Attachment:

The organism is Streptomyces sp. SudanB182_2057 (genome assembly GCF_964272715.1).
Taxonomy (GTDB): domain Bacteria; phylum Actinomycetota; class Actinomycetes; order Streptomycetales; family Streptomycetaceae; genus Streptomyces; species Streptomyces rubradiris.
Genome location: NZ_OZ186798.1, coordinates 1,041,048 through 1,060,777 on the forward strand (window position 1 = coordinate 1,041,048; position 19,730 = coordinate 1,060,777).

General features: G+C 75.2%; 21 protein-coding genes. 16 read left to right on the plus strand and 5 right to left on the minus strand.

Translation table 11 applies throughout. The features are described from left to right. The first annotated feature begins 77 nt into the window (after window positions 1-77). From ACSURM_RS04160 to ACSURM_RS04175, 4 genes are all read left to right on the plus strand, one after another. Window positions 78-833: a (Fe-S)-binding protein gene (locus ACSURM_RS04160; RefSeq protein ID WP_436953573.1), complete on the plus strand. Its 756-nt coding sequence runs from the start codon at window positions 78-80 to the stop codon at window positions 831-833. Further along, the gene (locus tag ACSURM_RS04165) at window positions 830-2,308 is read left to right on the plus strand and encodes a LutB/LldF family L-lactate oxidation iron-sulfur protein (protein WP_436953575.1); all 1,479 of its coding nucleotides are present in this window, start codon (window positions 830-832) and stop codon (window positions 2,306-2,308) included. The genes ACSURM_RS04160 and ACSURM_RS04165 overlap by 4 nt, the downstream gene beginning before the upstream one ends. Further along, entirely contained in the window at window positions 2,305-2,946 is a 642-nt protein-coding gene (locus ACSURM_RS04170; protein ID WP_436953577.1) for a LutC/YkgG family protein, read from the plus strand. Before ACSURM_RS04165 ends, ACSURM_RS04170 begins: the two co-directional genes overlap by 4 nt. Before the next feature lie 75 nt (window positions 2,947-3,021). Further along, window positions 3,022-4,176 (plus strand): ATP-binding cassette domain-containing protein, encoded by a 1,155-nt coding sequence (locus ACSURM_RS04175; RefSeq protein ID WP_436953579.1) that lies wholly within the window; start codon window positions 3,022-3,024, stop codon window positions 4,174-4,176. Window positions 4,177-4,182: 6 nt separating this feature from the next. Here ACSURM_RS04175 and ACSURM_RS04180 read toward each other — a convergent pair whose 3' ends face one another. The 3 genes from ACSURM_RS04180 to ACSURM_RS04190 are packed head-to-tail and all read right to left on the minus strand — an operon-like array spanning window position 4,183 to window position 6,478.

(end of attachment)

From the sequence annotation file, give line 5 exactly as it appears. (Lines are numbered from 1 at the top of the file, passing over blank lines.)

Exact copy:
Translation table 11 applies throughout. The features are described from left to right. The first annotated feature begins 77 nt into the window (after window positions 1-77). From ACSURM_RS04160 to ACSURM_RS04175, 4 genes are all read left to right on the plus strand, one after another. Window positions 78-833: a (Fe-S)-binding protein gene (locus ACSURM_RS04160; RefSeq protein ID WP_436953573.1), complete on the plus strand. Its 756-nt coding sequence runs from the start codon at window positions 78-80 to the stop codon at window positions 831-833. Further along, the gene (locus tag ACSURM_RS04165) at window positions 830-2,308 is read left to right on the plus strand and encodes a LutB/LldF family L-lactate oxidation iron-sulfur protein (protein WP_436953575.1); all 1,479 of its coding nucleotides are present in this window, start codon (window positions 830-832) and stop codon (window positions 2,306-2,308) included. The genes ACSURM_RS04160 and ACSURM_RS04165 overlap by 4 nt, the downstream gene beginning before the upstream one ends. Further along, entirely contained in the window at window positions 2,305-2,946 is a 642-nt protein-coding gene (locus ACSURM_RS04170; protein ID WP_436953577.1) for a LutC/YkgG family protein, read from the plus strand. Before ACSURM_RS04165 ends, ACSURM_RS04170 begins: the two co-directional genes overlap by 4 nt. Before the next feature lie 75 nt (window positions 2,947-3,021). Further along, window positions 3,022-4,176 (plus strand): ATP-binding cassette domain-containing protein, encoded by a 1,155-nt coding sequence (locus ACSURM_RS04175; RefSeq protein ID WP_436953579.1) that lies wholly within the window; start codon window positions 3,022-3,024, stop codon window positions 4,174-4,176. Window positions 4,177-4,182: 6 nt separating this feature from the next. Here ACSURM_RS04175 and ACSURM_RS04180 read toward each other — a convergent pair whose 3' ends face one another. The 3 genes from ACSURM_RS04180 to ACSURM_RS04190 are packed head-to-tail and all read right to left on the minus strand — an operon-like array spanning window position 4,183 to window position 6,478.